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Book ChapterDOI

Research Ethics in the Digital Age: Fundamentals and Problems

01 Jan 2018-pp 7-21
TL;DR: In this paper, the authors outline different readings of the term research ethics and present the approach of integrated research ethics, which steps beyond an understanding of research ethics as applied ethics and calls for the development of ethics frameworks not within the classical structures, but organized in a post-departmental interdisciplinary structure.
Abstract: This paper outlines different readings of the term research ethics and presents the approach of integrated research ethics. This approach steps beyond an understanding of research ethics as applied ethics and calls for the development of ethics frameworks not within the classical structures, i.e. in theology or philosophy departments, but organized in a post-departmental interdisciplinary structure.
Citations
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Journal ArticleDOI
TL;DR: A study in mice suggests that ES cells might be generated using a single-cell biopsy technique similar to that used for preimplantation genetic diagnosis (PGD) to create new stem cell lines without destroying embryos.
Abstract: At present it is necessary to destroy embryos ex utero to obtain human embryonic stem (hES) cells, but a study in mice suggests that ES cells might be generated using a single-cell biopsy technique similar to that used for preimplantation genetic diagnosis (PGD). This will not interfere with the developmental potential of the embryo. Overnight growth of a single blastomere could yield cells that may be used for both genetic testing and stem cell production without altering the clinical outcome. The investigators carried out ten experiments which, collectively, showed that hES cells can be derived from single blastomeres. Starting with unused embryos produced by in vitro fertilization, 19 ES-cell-like outgrowths and two stable hES cell lines were obtained. A majority of isolated blastomeres divided at least once, and about half formed vesicles or clumps that produced outgrowths within 2 days. The cells remained able to form derivatives of all three embryonic germ layers (primitive endoderm, mesoderm, ectoderm) in vitro and also in teratomas. Among the outcomes observed over several days were three that are typical when ES cells are derived from human embryos. Cells resembling trophectoderm dominated some cultures. Secondly, cells that initially resembled ES cells differentiated within cultures. Finally, ES-cell-like cells continued to proliferate without differentiating. Some hES cell lines proliferated without differentiating for longer than 8 months. Both karyotypes and the expression of markers of pluripotency were normal. The ability to create new stem cell lines without destroying embryos addresses the ethical concerns shared by many interested individuals. Potentially, matched tissues can be generated for children and siblings born from transferred PGD embryos. Further studies will be needed to learn whether blastomere-derived hES cell lines resemble conventional hES cell lines in their ability to form functional differentiated cell types. The investigators recommend that, until safety issues are resolved, this procedure be used only in the context of PGD.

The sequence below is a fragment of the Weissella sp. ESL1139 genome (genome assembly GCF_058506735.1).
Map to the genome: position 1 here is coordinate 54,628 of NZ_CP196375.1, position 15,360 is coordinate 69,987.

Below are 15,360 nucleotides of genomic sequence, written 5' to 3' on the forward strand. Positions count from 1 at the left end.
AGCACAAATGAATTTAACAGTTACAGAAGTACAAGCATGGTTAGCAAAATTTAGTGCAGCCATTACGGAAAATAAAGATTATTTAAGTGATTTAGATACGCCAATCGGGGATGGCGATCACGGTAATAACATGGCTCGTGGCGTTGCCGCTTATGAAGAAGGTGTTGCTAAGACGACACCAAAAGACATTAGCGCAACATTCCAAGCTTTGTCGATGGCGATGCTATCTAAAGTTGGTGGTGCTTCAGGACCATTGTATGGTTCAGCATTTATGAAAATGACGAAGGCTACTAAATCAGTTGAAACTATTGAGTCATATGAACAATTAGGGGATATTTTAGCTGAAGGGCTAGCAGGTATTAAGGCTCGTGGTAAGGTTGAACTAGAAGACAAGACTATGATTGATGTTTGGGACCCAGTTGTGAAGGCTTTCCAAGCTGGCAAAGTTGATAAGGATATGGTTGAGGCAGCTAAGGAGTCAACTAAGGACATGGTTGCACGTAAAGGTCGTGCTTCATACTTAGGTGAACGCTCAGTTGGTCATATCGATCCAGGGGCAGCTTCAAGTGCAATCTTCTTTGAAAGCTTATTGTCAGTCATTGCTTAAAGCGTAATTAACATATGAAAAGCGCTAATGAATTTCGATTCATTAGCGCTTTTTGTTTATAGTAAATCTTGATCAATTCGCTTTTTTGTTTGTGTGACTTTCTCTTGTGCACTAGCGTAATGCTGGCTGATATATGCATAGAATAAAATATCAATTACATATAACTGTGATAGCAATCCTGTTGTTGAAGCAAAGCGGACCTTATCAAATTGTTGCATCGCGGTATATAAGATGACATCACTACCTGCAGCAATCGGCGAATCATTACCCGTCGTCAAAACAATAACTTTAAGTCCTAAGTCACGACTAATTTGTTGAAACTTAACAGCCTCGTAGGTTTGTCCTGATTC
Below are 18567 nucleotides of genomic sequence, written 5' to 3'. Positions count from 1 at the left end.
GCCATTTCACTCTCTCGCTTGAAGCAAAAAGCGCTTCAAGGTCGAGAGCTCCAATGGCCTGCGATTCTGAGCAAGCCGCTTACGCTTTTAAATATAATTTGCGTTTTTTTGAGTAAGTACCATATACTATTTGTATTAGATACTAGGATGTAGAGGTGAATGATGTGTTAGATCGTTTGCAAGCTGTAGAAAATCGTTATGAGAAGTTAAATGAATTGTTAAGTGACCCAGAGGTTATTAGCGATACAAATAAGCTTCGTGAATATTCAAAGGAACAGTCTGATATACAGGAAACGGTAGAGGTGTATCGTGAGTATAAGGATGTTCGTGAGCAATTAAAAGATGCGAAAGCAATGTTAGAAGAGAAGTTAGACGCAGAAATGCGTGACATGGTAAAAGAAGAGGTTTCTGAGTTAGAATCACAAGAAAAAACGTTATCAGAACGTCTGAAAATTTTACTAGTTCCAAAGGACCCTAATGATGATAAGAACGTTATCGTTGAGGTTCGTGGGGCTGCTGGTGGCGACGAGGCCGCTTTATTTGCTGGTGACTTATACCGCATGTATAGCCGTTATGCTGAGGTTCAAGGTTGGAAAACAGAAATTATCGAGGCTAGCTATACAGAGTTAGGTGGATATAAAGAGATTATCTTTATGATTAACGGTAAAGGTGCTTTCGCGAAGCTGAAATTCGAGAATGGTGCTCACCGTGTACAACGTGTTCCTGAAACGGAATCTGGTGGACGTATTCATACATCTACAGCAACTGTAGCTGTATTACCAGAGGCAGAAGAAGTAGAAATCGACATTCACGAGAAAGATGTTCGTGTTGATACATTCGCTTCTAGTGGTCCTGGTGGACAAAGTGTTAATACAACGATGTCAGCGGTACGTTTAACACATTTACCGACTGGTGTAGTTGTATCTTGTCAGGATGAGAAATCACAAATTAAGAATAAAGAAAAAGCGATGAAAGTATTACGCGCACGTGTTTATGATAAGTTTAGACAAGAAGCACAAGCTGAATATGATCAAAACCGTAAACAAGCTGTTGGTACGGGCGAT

129 citations

Journal ArticleDOI
TL;DR: The ongoing developments in the area of AI/AS are critically evaluated and related advantages and serious concerns of the society are discussed.
Abstract: The applications of artificial intelligence (AI) and automated systems (AS) demonstrate excellent outcomes in various sectors of industrial units to replace the human from jobs. However, the competitive world with evolutions, advancement of technologies and thrive for success by industrial gains by the managements are leaving the interests and benefits of larger number of human beings in the society. In this paper, various ethical issues related with the implementation of AI/AS are demonstrated with different perspectives. The ongoing developments in the area of AI/AS are critically evaluated and related advantages and serious concerns of the society are discussed. Various global initiatives and legal amendments across the globe to limit the excessive usage of AI/AS are being examined with critical assessments.

3 citations


Cites background from "Research Ethics in the Digital Age:..."

  • ...Presently according to the EAD presented four standards addressing the ethical concerns include the following [6], [7], [9], [10], [16]....

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Posted ContentDOI